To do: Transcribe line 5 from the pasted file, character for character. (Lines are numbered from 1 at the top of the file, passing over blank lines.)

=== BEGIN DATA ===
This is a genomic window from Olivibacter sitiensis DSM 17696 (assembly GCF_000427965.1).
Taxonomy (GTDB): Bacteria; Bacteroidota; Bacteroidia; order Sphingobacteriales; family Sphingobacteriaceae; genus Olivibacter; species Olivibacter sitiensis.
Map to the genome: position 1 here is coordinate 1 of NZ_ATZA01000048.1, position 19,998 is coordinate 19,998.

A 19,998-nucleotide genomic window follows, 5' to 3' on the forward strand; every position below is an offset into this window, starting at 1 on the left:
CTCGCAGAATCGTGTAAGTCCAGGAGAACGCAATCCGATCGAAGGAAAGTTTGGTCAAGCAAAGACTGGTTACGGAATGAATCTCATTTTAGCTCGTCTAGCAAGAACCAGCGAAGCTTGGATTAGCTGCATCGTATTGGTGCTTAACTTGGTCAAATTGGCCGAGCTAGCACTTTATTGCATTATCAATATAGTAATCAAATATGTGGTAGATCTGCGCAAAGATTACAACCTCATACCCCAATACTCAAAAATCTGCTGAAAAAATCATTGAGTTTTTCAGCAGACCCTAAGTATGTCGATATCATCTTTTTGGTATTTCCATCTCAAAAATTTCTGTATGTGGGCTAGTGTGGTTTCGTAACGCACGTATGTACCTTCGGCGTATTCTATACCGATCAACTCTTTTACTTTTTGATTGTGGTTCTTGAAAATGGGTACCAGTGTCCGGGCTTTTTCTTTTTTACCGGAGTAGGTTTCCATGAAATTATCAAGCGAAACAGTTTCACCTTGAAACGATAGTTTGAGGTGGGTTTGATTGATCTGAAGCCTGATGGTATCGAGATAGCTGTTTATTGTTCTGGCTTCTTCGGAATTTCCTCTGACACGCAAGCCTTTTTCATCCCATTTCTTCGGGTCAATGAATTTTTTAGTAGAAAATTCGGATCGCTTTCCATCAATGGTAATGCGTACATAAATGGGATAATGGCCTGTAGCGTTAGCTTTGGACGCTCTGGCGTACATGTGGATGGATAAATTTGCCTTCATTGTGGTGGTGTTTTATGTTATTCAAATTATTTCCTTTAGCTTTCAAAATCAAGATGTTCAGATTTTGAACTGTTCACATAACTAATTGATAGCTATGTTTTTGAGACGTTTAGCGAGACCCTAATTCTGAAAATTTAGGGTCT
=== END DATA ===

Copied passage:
CTCGCAGAATCGTGTAAGTCCAGGAGAACGCAATCCGATCGAAGGAAAGTTTGGTCAAGCAAAGACTGGTTACGGAATGAATCTCATTTTAGCTCGTCTAGCAAGAACCAGCGAAGCTTGGATTAGCTGCATCGTATTGGTGCTTAACTTGGTCAAATTGGCCGAGCTAGCACTTTATTGCATTATCAATATAGTAATCAAATATGTGGTAGATCTGCGCAAAGATTACAACCTCATACCCCAATACTCAAAAATCTGCTGAAAAAATCATTGAGTTTTTCAGCAGACCCTAAGTATGTCGATATCATCTTTTTGGTATTTCCATCTCAAAAATTTCTGTATGTGGGCTAGTGTGGTTTCGTAACGCACGTATGTACCTTCGGCGTATTCTATACCGATCAACTCTTTTACTTTTTGATTGTGGTTCTTGAAAATGGGTACCAGTGTCCGGGCTTTTTCTTTTTTACCGGAGTAGGTTTCCATGAAATTATCAAGCGAAACAGTTTCACCTTGAAACGATAGTTTGAGGTGGGTTTGATTGATCTGAAGCCTGATGGTATCGAGATAGCTGTTTATTGTTCTGGCTTCTTCGGAATTTCCTCTGACACGCAAGCCTTTTTCATCCCATTTCTTCGGGTCAATGAATTTTTTAGTAGAAAATTCGGATCGCTTTCCATCAATGGTAATGCGTACATAAATGGGATAATGGCCTGTAGCGTTAGCTTTGGACGCTCTGGCGTACATGTGGATGGATAAATTTGCCTTCATTGTGGTGGTGTTTTATGTTATTCAAATTATTTCCTTTAGCTTTCAAAATCAAGATGTTCAGATTTTGAACTGTTCACATAACTAATTGATAGCTATGTTTTTGAGACGTTTAGCGAGACCCTAATTCTGAAAATTTAGGGTCT